Why does the standard deviation not decrease when I do more measurements? [duplicate]

This question already has an answer here:

I made 100 measurements of a certain quantity, calculated mean and standard deviation (with MySQL), and got mean=0.58, SD=0.34.

The std seemed too high relative to the mean, so I made 1000 measurements. This time I got mean=0.572, SD=0.33.

I got frustrated by the high standard deviation, so I made 10,000 measurements. I got mean=0.5711, SD=0.34.

I thought maybe this was a bug in MySQL, so I tried to use the Excel functions, but got the same results.

Why does the standard deviation remain high even though I do so many measurements?

marked as duplicate by Nick Cox, Glen_b, whuber♦Mar 11 '14 at 12:00

The standard deviation is a measurement of the "spread" of your data. The analogy I like to use is target shooting. If you're an accurate shooter, your shots cluster very tightly around the bullseye (small standard deviation). If you're not accurate, they are more spread out (large standard deviation).

Some data is fundamentally "all over the place", and some is fundamentally tightly clustered about the mean.

If you take more measurements, you are getting a more accurate picture of the spread. You shouldn't expect to get less spread--just less error in your measurement of a fundamental characteristic of the data.

If you have an inaccurate shooter take five shots, and an accurate shooter take five shots, you will get a not-too-reliable idea of their accuracy. Maybe the inaccurate shooter got lucky a few times, so the pattern is tighter than you would expect from him over the long haul. Similarly, maybe you caught the accurate shooter at a bad time and just happened to get two bad shots in the five, skewing the results.

If, instead, you have them each take a thousand shots, then you will be much more confident that you are getting a good look at their actual accuracy. It's not the accuracy of the shooter changing as you get more data--it's the confidence you have in the picture you are getting of their accuracy.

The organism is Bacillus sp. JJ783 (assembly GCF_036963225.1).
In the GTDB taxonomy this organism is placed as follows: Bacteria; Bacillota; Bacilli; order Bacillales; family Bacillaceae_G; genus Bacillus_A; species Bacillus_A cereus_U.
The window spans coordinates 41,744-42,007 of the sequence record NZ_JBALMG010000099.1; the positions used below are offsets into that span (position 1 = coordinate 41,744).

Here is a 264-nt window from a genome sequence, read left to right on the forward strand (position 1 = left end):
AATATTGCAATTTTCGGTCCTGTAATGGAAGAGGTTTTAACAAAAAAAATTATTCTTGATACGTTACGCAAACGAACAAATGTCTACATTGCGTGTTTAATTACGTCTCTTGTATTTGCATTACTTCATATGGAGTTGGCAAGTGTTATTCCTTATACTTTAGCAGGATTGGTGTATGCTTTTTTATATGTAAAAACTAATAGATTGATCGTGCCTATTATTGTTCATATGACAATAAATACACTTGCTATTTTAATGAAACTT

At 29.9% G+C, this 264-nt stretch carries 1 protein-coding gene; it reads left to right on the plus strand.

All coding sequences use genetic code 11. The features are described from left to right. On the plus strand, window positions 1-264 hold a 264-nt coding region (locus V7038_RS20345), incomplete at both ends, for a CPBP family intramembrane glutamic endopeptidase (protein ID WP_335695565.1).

This question seems trivial to statisticians, but I managed to make this mistake twice, and after a colleague of mine also made the same mistake, I decided to write the answer, in order to help myself and other people making the same mistake.

The standard deviation does not become lower when the number of measurements grows.. The standard deviation is just the square root of the average of the square distance of measurements from the mean.

So, for example, if the "real" value that is measured is 1, half of the measurements are 1.05, and half of the measurements are 0.95, then the mean will be 1, which is just the correct value, and the std will be 0.05, regardless of the number of experiments.

The thing that does become lower when the number of measurements grows is the confidence interval, which is inversely proportional to the square root of the number of measurements. For example, the radius of the 95% confidence interval is approximately:

$$1.96 \cdot \frac{SD({\rm Measurements})}{\sqrt{{\rm Count(Measurements)}}}$$

So, the question comes from confusing between the standard deviation and the confidence interval.

• 1. You might want to change "STD" to "SD" which is more standard and STD had another meaning (to medical people, STD means sexually transmitted disease). 2. Your final equation isn't quite right. The multiplier is not 1.96 but rather is a constant from the t distribution. With large n, it is 1.96 but with smaller n that multiplier is larger. – Harvey Motulsky Mar 10 '14 at 14:18
• You might like to look into standard error as well. The standard deviation of the sample doesn't decrease, but the standard error, which is the standard deviation of the sampling distribution of the mean, does decrease. The standard error is the fraction in your answer that you multiply by 1.96. (You can search for the standard error on this site using the tag standard-error.) – TooTone Mar 10 '14 at 14:20
• You might need to clarify that its the sample standard deviation (i.e., with bias adjustment) that is an unbiased estimator of the population standard deviation. – John Mar 10 '14 at 16:55
• @John It isn't. The (n-1)-denominator version of variance is unbiased for population variance. The corresponding standard deviation is biased. – Glen_b Mar 10 '14 at 17:29
• Looks like you're right @Glen_b. My mistake. – John Mar 10 '14 at 17:32

The mean and standard deviation are population properties. As you increase your number of observations you will on average get more precise estimates from your sample for both the population mean and standard deviation.

It sounds like you are confusing the standard error of the mean with the standard deviation. The standard error of the mean is the standard deviation of your estimate of the mean. The standard error of the mean (i.e., the precision of your estimate of the mean) does get smaller as sample size increases.

http://en.wikipedia.org/wiki/Standard_error#Standard_error_of_the_mean